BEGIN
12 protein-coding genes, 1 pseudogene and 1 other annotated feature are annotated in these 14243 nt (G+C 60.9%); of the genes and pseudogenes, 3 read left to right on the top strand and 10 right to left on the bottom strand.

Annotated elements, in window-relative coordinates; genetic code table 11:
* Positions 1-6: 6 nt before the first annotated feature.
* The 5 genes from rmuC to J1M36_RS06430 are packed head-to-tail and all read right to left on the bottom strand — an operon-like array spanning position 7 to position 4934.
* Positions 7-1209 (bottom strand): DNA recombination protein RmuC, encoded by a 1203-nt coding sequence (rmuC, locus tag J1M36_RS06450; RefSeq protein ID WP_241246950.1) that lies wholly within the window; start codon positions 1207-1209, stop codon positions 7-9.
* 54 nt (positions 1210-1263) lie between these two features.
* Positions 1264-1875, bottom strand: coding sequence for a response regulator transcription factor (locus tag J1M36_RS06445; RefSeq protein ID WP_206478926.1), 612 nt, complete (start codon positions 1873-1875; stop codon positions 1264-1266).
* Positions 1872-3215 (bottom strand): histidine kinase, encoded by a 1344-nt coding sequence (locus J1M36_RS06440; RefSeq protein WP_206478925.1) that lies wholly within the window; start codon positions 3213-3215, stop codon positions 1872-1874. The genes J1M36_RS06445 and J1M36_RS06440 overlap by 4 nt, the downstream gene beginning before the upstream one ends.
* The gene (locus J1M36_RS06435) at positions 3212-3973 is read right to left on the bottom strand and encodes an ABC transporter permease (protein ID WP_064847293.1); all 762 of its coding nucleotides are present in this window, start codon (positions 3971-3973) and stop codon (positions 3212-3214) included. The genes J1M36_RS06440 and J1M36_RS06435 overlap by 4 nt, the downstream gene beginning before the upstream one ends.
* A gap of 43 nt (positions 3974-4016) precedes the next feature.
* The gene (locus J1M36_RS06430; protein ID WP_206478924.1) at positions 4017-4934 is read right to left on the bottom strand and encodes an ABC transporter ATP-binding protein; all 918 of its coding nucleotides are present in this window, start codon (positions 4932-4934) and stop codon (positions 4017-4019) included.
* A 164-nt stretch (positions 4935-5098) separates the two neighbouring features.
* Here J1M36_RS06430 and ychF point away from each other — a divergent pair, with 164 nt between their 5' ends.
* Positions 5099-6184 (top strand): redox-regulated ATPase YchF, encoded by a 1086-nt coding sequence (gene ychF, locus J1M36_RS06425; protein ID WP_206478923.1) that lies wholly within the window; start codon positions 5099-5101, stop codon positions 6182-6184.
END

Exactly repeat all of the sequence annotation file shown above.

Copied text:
12 protein-coding genes, 1 pseudogene and 1 other annotated feature are annotated in these 14243 nt (G+C 60.9%); of the genes and pseudogenes, 3 read left to right on the top strand and 10 right to left on the bottom strand.

Annotated elements, in window-relative coordinates; genetic code table 11:
* Positions 1-6: 6 nt before the first annotated feature.
* The 5 genes from rmuC to J1M36_RS06430 are packed head-to-tail and all read right to left on the bottom strand — an operon-like array spanning position 7 to position 4934.
* Positions 7-1209 (bottom strand): DNA recombination protein RmuC, encoded by a 1203-nt coding sequence (rmuC, locus tag J1M36_RS06450; RefSeq protein ID WP_241246950.1) that lies wholly within the window; start codon positions 1207-1209, stop codon positions 7-9.
* 54 nt (positions 1210-1263) lie between these two features.
* Positions 1264-1875, bottom strand: coding sequence for a response regulator transcription factor (locus tag J1M36_RS06445; RefSeq protein ID WP_206478926.1), 612 nt, complete (start codon positions 1873-1875; stop codon positions 1264-1266).
* Positions 1872-3215 (bottom strand): histidine kinase, encoded by a 1344-nt coding sequence (locus J1M36_RS06440; RefSeq protein WP_206478925.1) that lies wholly within the window; start codon positions 3213-3215, stop codon positions 1872-1874. The genes J1M36_RS06445 and J1M36_RS06440 overlap by 4 nt, the downstream gene beginning before the upstream one ends.
* The gene (locus J1M36_RS06435) at positions 3212-3973 is read right to left on the bottom strand and encodes an ABC transporter permease (protein ID WP_064847293.1); all 762 of its coding nucleotides are present in this window, start codon (positions 3971-3973) and stop codon (positions 3212-3214) included. The genes J1M36_RS06440 and J1M36_RS06435 overlap by 4 nt, the downstream gene beginning before the upstream one ends.
* A gap of 43 nt (positions 3974-4016) precedes the next feature.
* The gene (locus J1M36_RS06430; protein ID WP_206478924.1) at positions 4017-4934 is read right to left on the bottom strand and encodes an ABC transporter ATP-binding protein; all 918 of its coding nucleotides are present in this window, start codon (positions 4932-4934) and stop codon (positions 4017-4019) included.
* A 164-nt stretch (positions 4935-5098) separates the two neighbouring features.
* Here J1M36_RS06430 and ychF point away from each other — a divergent pair, with 164 nt between their 5' ends.
* Positions 5099-6184 (top strand): redox-regulated ATPase YchF, encoded by a 1086-nt coding sequence (gene ychF, locus J1M36_RS06425; protein ID WP_206478923.1) that lies wholly within the window; start codon positions 5099-5101, stop codon positions 6182-6184.